Agriculture

Products of origin: taking a page from the Rooibos industry’s book

Rooibos2The ins and outs of trade law is a science in itself. For a case study with a very distinct local flavour, there’s none better than the story about how the geographic status of South Africa’s Rooibos tea industry was recognised by the European Union.

It is featured in the book Developing Geographical Indications in the South: The Southern African Experience which was published earlier this year. Dirk Troskie of the Western Cape Department of Agriculture in South Africa, and Estelle Biénabe of the French Research Centre on Agriculture for Development in France, are the authors of a chapter that takes stock of how trade law can help protect products unique to the Southern African region.

Troskie and Biénabe were both involved in helping to develop a Geographical Indications (GI) for Rooibos, a tea that is produced from the fynbos shrub Aspalathus linearis. Rooibos received its GI status in July this year, and shares it with products such as port and champagne. This distinct form of intellectual property (IP) right is recognized by the World Trade Organization. It is typically given to products that are produced in a specific way and whose quality and reputation are attributed essentially to their place of origin. The concept is well established in European culture, institutions and law, but not in so-called Southern countries such as Namibia and South Africa. In fact, Rooibos was but the second South African product after wine or spirits to obtain its own GI.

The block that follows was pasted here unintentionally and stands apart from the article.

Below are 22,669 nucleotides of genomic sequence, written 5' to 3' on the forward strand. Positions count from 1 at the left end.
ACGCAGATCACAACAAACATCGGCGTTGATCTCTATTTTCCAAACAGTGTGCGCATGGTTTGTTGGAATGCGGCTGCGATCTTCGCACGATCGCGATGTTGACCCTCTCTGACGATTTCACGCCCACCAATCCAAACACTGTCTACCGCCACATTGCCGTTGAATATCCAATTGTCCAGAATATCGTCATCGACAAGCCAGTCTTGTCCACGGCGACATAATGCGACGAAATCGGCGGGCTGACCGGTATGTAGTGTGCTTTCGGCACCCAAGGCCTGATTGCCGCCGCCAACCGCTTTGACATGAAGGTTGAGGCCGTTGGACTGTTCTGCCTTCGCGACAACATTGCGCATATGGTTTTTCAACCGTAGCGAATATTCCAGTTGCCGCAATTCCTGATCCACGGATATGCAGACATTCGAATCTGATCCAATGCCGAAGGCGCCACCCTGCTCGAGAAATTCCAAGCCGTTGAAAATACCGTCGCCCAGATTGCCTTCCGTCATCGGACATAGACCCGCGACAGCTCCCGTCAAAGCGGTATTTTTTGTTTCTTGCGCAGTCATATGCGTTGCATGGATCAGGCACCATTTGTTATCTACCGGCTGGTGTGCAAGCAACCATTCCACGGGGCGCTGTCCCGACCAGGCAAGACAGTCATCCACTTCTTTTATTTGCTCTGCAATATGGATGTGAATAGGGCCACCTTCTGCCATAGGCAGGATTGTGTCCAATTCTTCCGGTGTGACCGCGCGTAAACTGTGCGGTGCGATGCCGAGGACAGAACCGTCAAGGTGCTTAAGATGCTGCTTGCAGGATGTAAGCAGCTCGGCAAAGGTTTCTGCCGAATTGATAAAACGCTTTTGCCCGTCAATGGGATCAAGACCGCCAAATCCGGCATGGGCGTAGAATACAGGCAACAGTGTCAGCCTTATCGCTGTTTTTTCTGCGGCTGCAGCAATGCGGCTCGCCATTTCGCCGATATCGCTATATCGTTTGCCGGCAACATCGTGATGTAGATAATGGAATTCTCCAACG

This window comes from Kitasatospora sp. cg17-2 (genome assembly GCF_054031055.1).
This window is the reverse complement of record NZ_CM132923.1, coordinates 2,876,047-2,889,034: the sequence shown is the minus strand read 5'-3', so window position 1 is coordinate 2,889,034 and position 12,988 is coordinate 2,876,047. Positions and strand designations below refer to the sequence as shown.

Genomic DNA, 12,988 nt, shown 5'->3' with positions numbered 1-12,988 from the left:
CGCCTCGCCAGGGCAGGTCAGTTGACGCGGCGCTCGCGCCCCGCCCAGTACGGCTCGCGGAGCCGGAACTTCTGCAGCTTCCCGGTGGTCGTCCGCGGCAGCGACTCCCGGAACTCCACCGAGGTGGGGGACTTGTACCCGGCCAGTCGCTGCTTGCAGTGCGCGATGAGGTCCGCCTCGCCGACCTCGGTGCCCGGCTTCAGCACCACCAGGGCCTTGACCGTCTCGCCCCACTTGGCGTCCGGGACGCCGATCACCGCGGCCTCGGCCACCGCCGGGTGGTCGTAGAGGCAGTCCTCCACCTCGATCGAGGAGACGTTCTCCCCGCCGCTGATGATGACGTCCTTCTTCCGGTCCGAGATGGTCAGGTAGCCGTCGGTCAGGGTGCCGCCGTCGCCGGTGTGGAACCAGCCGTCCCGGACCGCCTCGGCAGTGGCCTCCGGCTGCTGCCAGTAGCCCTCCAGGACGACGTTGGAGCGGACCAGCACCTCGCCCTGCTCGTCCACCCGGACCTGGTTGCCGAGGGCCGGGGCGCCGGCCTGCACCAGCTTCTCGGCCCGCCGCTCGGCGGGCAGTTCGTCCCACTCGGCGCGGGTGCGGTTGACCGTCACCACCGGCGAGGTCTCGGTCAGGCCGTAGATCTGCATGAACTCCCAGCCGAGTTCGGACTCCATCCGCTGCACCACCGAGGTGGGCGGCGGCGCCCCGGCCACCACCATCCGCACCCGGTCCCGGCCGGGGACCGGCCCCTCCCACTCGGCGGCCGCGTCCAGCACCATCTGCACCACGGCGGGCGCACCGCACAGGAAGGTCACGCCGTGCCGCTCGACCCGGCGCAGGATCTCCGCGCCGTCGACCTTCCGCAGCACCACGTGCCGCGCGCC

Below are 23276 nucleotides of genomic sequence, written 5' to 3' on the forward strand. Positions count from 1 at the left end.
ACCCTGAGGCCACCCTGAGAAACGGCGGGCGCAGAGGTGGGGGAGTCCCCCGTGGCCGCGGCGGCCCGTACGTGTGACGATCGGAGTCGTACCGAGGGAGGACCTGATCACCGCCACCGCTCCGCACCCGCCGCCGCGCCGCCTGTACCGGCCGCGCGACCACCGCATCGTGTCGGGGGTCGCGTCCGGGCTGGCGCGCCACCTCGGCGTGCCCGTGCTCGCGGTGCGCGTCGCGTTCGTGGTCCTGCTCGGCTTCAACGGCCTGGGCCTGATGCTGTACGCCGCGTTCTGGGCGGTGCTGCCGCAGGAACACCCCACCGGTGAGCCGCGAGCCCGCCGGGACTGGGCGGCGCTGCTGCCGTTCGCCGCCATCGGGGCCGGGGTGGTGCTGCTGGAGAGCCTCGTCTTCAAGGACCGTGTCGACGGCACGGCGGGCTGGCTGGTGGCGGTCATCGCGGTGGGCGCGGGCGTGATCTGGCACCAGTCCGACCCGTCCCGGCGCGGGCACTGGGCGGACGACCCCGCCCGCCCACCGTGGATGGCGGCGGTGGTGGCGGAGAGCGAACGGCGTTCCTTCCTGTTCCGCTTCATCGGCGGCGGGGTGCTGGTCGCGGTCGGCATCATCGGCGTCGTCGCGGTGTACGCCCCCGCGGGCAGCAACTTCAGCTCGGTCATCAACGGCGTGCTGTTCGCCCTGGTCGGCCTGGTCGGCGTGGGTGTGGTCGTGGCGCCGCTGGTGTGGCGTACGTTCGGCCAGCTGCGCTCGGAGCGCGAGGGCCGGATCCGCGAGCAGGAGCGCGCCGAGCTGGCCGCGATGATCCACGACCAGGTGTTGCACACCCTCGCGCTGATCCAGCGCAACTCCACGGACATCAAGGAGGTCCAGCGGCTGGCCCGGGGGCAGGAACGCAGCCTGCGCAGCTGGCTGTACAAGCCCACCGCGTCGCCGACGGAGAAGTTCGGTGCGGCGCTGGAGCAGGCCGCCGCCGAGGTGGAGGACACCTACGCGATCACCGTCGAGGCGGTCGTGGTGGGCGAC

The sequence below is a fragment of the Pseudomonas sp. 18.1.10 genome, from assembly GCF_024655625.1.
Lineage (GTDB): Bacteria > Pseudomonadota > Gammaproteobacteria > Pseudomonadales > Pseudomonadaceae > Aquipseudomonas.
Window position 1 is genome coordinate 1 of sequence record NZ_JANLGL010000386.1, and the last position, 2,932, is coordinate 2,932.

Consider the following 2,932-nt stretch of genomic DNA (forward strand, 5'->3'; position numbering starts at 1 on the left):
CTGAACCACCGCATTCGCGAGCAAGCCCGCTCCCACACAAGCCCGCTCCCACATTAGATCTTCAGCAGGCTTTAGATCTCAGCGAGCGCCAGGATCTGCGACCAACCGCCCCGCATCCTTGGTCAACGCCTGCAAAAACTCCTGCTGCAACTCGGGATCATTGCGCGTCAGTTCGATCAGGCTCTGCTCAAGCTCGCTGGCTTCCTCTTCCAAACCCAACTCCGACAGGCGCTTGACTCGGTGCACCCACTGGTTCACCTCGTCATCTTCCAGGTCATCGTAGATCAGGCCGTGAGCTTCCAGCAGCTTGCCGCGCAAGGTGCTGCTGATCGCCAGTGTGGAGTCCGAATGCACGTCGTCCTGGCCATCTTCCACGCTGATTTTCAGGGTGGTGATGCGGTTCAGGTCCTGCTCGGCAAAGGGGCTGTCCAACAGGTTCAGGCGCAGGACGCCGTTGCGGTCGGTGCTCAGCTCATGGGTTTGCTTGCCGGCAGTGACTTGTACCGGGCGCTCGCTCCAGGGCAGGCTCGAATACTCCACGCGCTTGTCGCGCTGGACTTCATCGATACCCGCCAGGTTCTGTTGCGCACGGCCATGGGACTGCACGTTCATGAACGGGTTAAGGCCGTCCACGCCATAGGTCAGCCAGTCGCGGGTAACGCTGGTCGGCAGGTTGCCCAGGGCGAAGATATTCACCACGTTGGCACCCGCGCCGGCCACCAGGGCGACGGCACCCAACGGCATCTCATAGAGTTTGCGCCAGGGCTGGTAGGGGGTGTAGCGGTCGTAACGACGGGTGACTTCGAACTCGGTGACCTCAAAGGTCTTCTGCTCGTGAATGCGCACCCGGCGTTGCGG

The plan was initially to reserve the Rooibos name and intellectual property rights only on the world stage. This is because the export driven industry had over the years suffered greatly from intellectual property usurpation abroad. These objectives evolved over time as understanding of the value behind geographic indicator status deepened. Dimensions such as conservation and the development of new and distinct products received attention too. They triggered negotiations about the local collective rules needed to define the product and to manage its quality characteristics during production.

Troskie and Biénabe believes that the saga of how the herbal tea came to be protected under European Union trade law as a product unique to South Africa must be measured in more than marketing and trade terms. Its true value lies in how an industry was united around a common cause, and how it brought aspects such as environmental conservation, new research possibilities and the quality of the end product to the fore.

“The process required from the industry the regular provision of new inputs and insights to debate on specific elements of the product specification. Ownership of the Rooibos Geographic Indicator was not only entrenched through it but also became a rallying point for the industry,” writes Troskie.

“The impact of this process within the relatively unsupportive institutional environment at national level played a significant role in how the process evolved,” adds Biénabe. “It highlighted potentially new and multidisciplinary areas of research but also shed light on the challenges of how to interpret the necessary local and international legal requirements.”

* This article is based on a press release written earlier for the Springer journal group. 

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